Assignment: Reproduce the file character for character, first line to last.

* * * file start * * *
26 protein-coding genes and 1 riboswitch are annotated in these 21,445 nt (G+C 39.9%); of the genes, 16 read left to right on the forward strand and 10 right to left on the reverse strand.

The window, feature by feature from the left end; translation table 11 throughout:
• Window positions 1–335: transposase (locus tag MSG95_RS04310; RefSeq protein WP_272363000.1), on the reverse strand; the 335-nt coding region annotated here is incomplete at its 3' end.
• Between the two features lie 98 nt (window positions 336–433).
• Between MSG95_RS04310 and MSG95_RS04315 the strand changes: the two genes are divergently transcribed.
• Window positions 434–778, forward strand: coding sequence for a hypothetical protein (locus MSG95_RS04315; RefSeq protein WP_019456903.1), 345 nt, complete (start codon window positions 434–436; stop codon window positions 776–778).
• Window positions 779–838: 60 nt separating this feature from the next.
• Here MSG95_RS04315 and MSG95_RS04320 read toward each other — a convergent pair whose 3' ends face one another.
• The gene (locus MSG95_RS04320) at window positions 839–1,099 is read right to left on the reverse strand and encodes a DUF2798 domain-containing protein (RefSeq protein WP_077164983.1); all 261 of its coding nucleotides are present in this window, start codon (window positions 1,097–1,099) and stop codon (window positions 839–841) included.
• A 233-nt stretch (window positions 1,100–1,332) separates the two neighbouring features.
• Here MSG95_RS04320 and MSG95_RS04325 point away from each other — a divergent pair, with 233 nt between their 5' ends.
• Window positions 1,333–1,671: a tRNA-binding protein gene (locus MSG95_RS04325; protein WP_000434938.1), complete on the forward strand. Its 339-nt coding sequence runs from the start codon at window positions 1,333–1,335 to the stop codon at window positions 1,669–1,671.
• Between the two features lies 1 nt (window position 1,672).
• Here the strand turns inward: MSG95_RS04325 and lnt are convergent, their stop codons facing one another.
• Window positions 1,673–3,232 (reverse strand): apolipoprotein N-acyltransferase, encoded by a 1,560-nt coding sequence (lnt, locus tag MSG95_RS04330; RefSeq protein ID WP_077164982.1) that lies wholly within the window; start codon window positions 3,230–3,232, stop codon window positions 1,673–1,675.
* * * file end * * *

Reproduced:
26 protein-coding genes and 1 riboswitch are annotated in these 21,445 nt (G+C 39.9%); of the genes, 16 read left to right on the forward strand and 10 right to left on the reverse strand.

The window, feature by feature from the left end; translation table 11 throughout:
• Window positions 1–335: transposase (locus tag MSG95_RS04310; RefSeq protein WP_272363000.1), on the reverse strand; the 335-nt coding region annotated here is incomplete at its 3' end.
• Between the two features lie 98 nt (window positions 336–433).
• Between MSG95_RS04310 and MSG95_RS04315 the strand changes: the two genes are divergently transcribed.
• Window positions 434–778, forward strand: coding sequence for a hypothetical protein (locus MSG95_RS04315; RefSeq protein WP_019456903.1), 345 nt, complete (start codon window positions 434–436; stop codon window positions 776–778).
• Window positions 779–838: 60 nt separating this feature from the next.
• Here MSG95_RS04315 and MSG95_RS04320 read toward each other — a convergent pair whose 3' ends face one another.
• The gene (locus MSG95_RS04320) at window positions 839–1,099 is read right to left on the reverse strand and encodes a DUF2798 domain-containing protein (RefSeq protein WP_077164983.1); all 261 of its coding nucleotides are present in this window, start codon (window positions 1,097–1,099) and stop codon (window positions 839–841) included.
• A 233-nt stretch (window positions 1,100–1,332) separates the two neighbouring features.
• Here MSG95_RS04320 and MSG95_RS04325 point away from each other — a divergent pair, with 233 nt between their 5' ends.
• Window positions 1,333–1,671: a tRNA-binding protein gene (locus MSG95_RS04325; protein WP_000434938.1), complete on the forward strand. Its 339-nt coding sequence runs from the start codon at window positions 1,333–1,335 to the stop codon at window positions 1,669–1,671.
• Between the two features lies 1 nt (window position 1,672).
• Here the strand turns inward: MSG95_RS04325 and lnt are convergent, their stop codons facing one another.
• Window positions 1,673–3,232 (reverse strand): apolipoprotein N-acyltransferase, encoded by a 1,560-nt coding sequence (lnt, locus tag MSG95_RS04330; RefSeq protein ID WP_077164982.1) that lies wholly within the window; start codon window positions 3,230–3,232, stop codon window positions 1,673–1,675.